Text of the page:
DT: Well, that may have been his best moment, if you want to know the truth, which is pretty sad to say. But the truth is I didn’t think in terms of television. I just said you know, who’s this guy that’s screaming? I don’t think, I think when you’re doing a lot of live television, you don’t necessarily think that you’re on live television, but that was live all over the place. And I just thought it was inappropriate. The first thing I thought, it was really unfair, because they had so many people with good, you know, sitting with hands up, and wanting to ask questions. And this man was standing up and really shouting quite loud. Now you didn’t hear the extent of it, because you didn’t have a microphone. Had he had a microphone on, and yet you still heard him, because he was shouting so loud.
DT: But if he had a microphone, he would have blasted everybody out of the room. So it worked out fine, and it probably was good for him. And actually, at the end, by the time we finished, I mean, I didn’t think he was such a bad guy. I’m glad I invited him back, because I think maybe I would have been criticized if I didn’t invite him back with some people, you know, the concept of getting him out, which people didn’t mind, but I think they wanted him back. So it was an interesting evening. Had I…
HH: Oh, you know what the most interesting part of that presser was, Donald Trump, when you brought up Normal Vincent Peale.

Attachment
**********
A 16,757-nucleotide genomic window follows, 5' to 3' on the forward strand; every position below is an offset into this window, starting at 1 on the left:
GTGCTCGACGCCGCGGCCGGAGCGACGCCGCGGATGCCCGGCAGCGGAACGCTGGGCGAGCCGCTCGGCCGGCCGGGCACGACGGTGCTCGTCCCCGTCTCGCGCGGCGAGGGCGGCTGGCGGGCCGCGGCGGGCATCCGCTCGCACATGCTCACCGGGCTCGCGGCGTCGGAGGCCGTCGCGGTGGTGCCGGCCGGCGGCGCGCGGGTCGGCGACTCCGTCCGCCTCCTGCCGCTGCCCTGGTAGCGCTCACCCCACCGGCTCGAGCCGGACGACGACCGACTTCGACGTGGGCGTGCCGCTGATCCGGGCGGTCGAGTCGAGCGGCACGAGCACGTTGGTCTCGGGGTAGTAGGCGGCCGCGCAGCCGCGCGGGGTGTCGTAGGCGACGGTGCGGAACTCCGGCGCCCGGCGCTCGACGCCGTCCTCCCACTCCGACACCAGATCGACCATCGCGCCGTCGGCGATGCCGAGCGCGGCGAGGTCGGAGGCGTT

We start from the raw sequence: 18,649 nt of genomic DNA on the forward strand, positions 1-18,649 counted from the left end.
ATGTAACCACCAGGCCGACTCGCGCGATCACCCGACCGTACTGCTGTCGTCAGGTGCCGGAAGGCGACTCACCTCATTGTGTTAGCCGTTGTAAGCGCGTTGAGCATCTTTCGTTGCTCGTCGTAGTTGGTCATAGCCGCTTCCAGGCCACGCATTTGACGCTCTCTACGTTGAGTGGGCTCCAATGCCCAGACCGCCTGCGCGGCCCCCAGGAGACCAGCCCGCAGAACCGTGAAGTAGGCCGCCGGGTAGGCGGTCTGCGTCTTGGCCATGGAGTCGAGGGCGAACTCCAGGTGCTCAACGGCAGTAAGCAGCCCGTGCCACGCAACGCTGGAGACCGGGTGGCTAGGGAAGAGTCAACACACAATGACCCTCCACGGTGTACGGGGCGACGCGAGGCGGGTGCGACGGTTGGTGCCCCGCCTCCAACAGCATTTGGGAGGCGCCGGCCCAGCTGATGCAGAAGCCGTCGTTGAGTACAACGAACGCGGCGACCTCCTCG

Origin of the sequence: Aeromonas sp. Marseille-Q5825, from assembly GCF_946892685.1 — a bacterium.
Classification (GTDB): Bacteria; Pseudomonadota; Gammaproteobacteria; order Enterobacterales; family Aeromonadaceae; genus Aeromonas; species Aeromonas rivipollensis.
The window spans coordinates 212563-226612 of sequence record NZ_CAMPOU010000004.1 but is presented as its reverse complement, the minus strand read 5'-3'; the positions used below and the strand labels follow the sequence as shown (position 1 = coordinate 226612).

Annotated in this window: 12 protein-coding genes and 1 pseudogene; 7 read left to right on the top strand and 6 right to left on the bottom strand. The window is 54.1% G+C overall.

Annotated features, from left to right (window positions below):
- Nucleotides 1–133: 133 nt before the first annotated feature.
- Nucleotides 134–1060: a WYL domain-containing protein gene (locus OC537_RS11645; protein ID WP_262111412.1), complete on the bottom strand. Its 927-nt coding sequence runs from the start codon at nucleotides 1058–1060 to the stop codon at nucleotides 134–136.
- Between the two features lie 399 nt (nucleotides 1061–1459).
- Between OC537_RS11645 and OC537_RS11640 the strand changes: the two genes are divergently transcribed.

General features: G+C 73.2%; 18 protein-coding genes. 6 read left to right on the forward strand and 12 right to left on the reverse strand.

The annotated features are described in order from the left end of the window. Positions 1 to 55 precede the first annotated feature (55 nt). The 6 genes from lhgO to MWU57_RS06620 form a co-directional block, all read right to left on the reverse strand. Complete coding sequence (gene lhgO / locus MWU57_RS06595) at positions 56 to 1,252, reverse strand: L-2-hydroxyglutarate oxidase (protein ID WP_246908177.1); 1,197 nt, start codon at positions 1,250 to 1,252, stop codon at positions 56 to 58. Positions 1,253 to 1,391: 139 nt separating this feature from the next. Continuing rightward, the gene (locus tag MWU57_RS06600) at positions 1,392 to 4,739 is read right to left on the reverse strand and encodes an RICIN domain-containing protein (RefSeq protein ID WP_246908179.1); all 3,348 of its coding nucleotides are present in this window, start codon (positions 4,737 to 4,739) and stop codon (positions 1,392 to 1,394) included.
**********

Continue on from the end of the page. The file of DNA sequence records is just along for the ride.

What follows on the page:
DT: Oh, yes.
HH: Now I know about Dr. Norman Vincent Peale. Many people might not. How often did you hear him preach? Do you have a favorite book of the Bible or a favorite verse? And do you have a favorite hymn? If you were a churchgoer at the Marble Collegiate Church, that’s a big deal.
DT: Yeah. Well, I was, and I just, I just Norman Vincent Peale. You know, he would talk, and we go to church, and you go to church, and as good as we are, sometimes, you know, you could, you can leave church and you’re not so upset. I used to be, I used to love his sermons. I used to love his, he would speak, and he’d bring things from the Bible, Hugh, he would bring them into modern day territory. I remember he was talking about Alfred Sloan, who had tremendous difficulties as a young man. He founded General Motors. And he would talk about Alfred Sloan, who was a friend of his, a great friend of his. He had great friendships with very substantial people. And he’s talk about him, and Alfred Sloan had an alcohol problem, and he had lots of difficulties. And he got rid of these difficulties, and he’d bring it into sort of a modern day feeling, meaning, you know, bring it updated. And he would give, he was one of the best speakers I’ve ever seen. And you would literally leave church, and you would say I could listen to another three sermons. I was there when he made his last sermon, and it was very sad, because he became, you know, he was very old, and he was almost unable to finish the sermon. He was clutching, you know, the podium. And he was reading, and he was clutching, and he said, I can’t go on any further. I was there in that room. You know, the amazing thing about Norman Vincent Peale, when some churches were empty, his church always had overfill areas. Maybe that’s why I’m always glad that I always have overfill areas, right?